by Ken Braddy
Curriculum comes from the Latin word currere, which means to run. The word curriculum was used during the Roman Empire to refer to the course used for races; the curriculum was the racetrack with its starting and finishing points.
Today, Bible study curriculum provides starting and ending points of a different kind. It also provides a lane in which the group leader and group members race toward the finish line of Christian maturity and spiritual transformation.
With all the Bible study choices available today, it’s not always easy to find the right study (or studies) for your church or group.
There are also some common myths about curriculum that get in the way.
Myth #1: I need to find the perfect curriculum.
There is no such thing. Some Bible studies will meet the needs of your people and the mission of your church better than others but none are perfect. No matter how good a particular curriculum is, group leaders will almost always have to adjust it to fit the needs of their group members.
Myth #2: The newest curriculum is best for my church.
Maybe, maybe not. If you constantly change curriculum from one series to another, your group members will never complete a scope and sequence (the full range of topics covered and the order in which they are studied). It can also appear like you don’t have a plan for people’s spiritual growth. Find the type of Bible study that fits the culture of your church and stick with it.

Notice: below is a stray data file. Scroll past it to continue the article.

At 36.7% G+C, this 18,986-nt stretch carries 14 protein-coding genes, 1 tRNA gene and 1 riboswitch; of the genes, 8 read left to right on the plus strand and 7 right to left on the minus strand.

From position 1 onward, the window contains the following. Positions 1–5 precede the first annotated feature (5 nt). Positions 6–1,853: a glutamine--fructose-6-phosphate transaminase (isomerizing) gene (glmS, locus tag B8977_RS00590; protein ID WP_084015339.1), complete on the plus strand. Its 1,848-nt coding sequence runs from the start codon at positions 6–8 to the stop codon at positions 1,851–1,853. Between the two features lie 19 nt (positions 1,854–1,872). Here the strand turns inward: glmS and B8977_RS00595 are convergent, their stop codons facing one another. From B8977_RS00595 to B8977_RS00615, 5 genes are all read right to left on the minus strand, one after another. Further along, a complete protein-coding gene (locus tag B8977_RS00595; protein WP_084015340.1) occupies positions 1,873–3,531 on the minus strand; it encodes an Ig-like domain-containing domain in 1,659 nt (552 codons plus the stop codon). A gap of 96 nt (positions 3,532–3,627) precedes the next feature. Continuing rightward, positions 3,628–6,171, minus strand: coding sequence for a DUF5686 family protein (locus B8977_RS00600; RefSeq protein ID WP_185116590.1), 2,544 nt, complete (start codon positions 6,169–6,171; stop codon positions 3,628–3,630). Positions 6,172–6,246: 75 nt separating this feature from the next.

Myth #3: Group leaders teach curriculum.
Actually, group leaders teach people. Curriculum simply guides group leaders in what they should say and do in each session, and it provides a group plan including procedures and ideas for maximizing the participation in the Bible study. The most effective teaching requires a relationship with the group members. Remember the adage, “Telling isn’t teaching. Listening isn’t learning.”
Myth #4: Group leaders don’t need curriculum.
They can simply teach the Bible. It makes sense on the surface, doesn’t it? Why not allow the group leader to open the Bible, teach his or her favorite passages, and save the expense of buying curriculum? Because it tends to be a poor plan for teaching the entire counsel of God in age-appropriate ways and in a scope and sequence that takes into account the life-long developmental and spiritual needs of group members.